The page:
Statute of the Staple
|Citation||27 Edward III|
|Text of statute as originally enacted|
The Statute of the Staple was a statute passed in 1353 by the Parliament of England. It aimed to regularise the status of staple ports in England, Wales, and Ireland. In particular, it designated particular ports where specific goods could be exported or imported. These were the 'staple ports'.
It also established dedicated courts, known as the 'Courts of Staple', where disputes relating to commercial matters could be heard, in preference to the courts of common law.
The staple towns named in the statute were at Newcastle upon Tyne, York, Lincoln, Norwich, Westminster, Canterbury, Chichester, Winchester, Exeter, and Bristol, in England, as well as Dublin, Waterford, Cork, and Drogheda in Ireland. In Wales, the designated staple town was Carmarthen. From 1368, the wool staple was transferred away from Canterbury to Queenborough, in Kent.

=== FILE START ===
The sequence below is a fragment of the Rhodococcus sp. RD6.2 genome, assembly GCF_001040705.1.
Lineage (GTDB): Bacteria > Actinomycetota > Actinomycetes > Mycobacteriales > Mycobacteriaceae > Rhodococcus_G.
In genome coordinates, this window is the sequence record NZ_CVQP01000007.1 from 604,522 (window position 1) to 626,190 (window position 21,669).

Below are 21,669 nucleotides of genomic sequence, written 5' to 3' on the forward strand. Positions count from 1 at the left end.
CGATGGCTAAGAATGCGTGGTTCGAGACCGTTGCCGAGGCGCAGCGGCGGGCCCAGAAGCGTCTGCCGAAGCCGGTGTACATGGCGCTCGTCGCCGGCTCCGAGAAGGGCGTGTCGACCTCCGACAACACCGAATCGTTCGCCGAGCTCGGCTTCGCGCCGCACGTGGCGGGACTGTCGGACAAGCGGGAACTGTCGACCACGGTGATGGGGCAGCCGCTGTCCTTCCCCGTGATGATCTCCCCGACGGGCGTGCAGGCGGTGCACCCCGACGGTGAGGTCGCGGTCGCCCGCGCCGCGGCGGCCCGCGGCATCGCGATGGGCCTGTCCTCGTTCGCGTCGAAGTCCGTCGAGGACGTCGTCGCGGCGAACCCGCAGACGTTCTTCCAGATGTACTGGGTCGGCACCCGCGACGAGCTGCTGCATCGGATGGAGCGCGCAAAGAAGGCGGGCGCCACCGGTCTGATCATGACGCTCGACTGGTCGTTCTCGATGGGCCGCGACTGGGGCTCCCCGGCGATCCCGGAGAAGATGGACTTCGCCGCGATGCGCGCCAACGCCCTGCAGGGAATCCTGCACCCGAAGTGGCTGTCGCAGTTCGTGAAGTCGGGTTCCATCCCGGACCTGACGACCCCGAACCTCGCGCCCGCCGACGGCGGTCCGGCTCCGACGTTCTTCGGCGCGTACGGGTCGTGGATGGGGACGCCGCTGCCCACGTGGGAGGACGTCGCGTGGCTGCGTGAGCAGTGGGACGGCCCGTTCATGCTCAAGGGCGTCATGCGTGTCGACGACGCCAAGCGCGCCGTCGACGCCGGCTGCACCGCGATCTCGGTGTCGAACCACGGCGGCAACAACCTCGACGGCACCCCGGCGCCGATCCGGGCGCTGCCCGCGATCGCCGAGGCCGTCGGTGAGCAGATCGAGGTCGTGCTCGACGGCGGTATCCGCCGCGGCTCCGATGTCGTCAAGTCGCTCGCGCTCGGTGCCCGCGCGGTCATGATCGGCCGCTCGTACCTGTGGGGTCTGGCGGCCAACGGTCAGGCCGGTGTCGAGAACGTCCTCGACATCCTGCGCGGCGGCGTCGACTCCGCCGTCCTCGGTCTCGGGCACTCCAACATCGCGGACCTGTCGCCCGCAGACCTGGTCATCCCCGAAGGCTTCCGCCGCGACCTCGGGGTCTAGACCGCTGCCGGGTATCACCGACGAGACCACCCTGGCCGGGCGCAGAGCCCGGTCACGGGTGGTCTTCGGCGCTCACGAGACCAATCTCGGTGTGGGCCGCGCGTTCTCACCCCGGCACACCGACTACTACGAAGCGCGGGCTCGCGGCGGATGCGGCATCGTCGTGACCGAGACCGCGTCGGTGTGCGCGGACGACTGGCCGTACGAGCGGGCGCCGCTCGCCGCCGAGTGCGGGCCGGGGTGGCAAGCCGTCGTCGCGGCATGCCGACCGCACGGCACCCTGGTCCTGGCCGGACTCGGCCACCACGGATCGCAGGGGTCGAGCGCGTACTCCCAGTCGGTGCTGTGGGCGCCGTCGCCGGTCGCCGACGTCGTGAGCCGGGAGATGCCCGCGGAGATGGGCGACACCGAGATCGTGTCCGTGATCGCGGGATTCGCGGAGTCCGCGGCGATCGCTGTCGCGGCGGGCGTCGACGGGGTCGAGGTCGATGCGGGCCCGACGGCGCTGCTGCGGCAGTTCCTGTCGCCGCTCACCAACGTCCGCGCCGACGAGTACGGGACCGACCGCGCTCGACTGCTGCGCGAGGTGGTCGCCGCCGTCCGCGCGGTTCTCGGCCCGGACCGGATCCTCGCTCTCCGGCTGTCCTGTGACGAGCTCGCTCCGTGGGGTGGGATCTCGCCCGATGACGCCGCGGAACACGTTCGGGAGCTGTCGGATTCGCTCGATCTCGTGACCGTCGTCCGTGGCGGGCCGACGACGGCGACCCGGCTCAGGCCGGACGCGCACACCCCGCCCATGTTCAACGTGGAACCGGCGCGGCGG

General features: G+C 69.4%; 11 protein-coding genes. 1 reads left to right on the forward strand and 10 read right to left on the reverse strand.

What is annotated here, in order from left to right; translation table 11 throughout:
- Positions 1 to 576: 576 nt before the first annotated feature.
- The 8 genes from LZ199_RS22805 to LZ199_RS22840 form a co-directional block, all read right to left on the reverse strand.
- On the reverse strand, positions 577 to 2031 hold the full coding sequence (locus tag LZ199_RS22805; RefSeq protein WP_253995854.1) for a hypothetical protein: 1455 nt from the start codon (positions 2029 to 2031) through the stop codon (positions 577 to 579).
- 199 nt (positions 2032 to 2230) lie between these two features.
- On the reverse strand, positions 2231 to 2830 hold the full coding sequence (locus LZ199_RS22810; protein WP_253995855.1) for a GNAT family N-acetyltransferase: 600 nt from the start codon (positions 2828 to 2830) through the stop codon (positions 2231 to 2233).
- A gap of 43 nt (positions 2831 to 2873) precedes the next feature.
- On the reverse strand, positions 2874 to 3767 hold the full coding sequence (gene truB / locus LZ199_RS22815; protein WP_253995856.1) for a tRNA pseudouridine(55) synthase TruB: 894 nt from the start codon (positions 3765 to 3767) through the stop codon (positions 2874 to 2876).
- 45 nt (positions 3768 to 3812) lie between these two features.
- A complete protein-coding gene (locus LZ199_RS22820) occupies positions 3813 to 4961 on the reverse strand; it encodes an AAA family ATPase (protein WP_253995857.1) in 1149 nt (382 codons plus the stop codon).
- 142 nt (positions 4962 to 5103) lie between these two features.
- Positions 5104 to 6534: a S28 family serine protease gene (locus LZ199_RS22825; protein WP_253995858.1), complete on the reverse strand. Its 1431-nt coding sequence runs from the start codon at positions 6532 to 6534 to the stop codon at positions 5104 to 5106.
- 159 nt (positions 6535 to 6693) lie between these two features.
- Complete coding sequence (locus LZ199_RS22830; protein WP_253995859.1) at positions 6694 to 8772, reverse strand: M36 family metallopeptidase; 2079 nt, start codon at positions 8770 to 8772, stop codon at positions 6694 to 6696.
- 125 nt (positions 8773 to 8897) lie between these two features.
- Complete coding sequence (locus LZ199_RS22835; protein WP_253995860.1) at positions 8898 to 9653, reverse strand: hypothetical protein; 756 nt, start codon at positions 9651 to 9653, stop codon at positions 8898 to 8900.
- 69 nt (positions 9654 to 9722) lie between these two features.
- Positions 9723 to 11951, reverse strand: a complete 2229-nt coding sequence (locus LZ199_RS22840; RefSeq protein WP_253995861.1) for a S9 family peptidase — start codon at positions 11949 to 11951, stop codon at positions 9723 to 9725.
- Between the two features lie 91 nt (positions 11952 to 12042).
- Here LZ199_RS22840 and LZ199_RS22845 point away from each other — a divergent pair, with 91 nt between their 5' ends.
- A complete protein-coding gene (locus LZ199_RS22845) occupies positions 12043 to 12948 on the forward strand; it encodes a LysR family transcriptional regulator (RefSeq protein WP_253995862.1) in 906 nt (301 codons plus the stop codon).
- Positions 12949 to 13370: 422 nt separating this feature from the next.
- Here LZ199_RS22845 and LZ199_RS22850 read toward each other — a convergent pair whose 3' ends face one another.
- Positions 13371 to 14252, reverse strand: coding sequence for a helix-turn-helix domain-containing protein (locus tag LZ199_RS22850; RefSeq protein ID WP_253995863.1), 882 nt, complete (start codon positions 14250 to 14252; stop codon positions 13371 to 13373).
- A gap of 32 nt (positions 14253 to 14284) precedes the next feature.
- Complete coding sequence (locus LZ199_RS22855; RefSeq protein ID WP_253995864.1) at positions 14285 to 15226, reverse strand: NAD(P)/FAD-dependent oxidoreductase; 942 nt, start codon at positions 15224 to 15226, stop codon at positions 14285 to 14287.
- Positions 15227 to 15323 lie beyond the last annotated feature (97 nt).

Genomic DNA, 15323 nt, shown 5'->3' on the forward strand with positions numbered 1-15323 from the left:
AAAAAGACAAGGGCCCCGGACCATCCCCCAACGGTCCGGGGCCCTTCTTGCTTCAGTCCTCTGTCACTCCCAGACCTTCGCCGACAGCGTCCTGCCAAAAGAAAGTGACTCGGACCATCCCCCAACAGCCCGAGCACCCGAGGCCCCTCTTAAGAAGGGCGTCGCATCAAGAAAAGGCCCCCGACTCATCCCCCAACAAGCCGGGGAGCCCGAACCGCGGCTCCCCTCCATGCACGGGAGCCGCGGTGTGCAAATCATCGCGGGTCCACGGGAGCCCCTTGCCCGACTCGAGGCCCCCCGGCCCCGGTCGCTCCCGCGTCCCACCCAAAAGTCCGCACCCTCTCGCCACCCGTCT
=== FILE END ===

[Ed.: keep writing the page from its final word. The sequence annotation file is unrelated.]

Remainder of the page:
- Chapter 10, dealing with measurement fraud
- Ordinance and Statute of the Staple
- EE Rich (1933). "The Mayors of the Staples". Cambridge Historical Journal 4 (2): 120–42. JSTOR 3020591.
- The Parliamentary history of England from the earliest period to the year 1803, Volume 1. 1806. p. 1369.
- Owen Ruffhead (1763). The statutes at large, from Magna Charta to the end of the last Parliament, 1761. p. xxxii.
- Grace Faulkner Ward (July 1918). "The Early History of the Merchants Staplers". English Historical Review 33 (131): 297–319. doi:10.1093/ehr/XXXIII.CXXXI.297.
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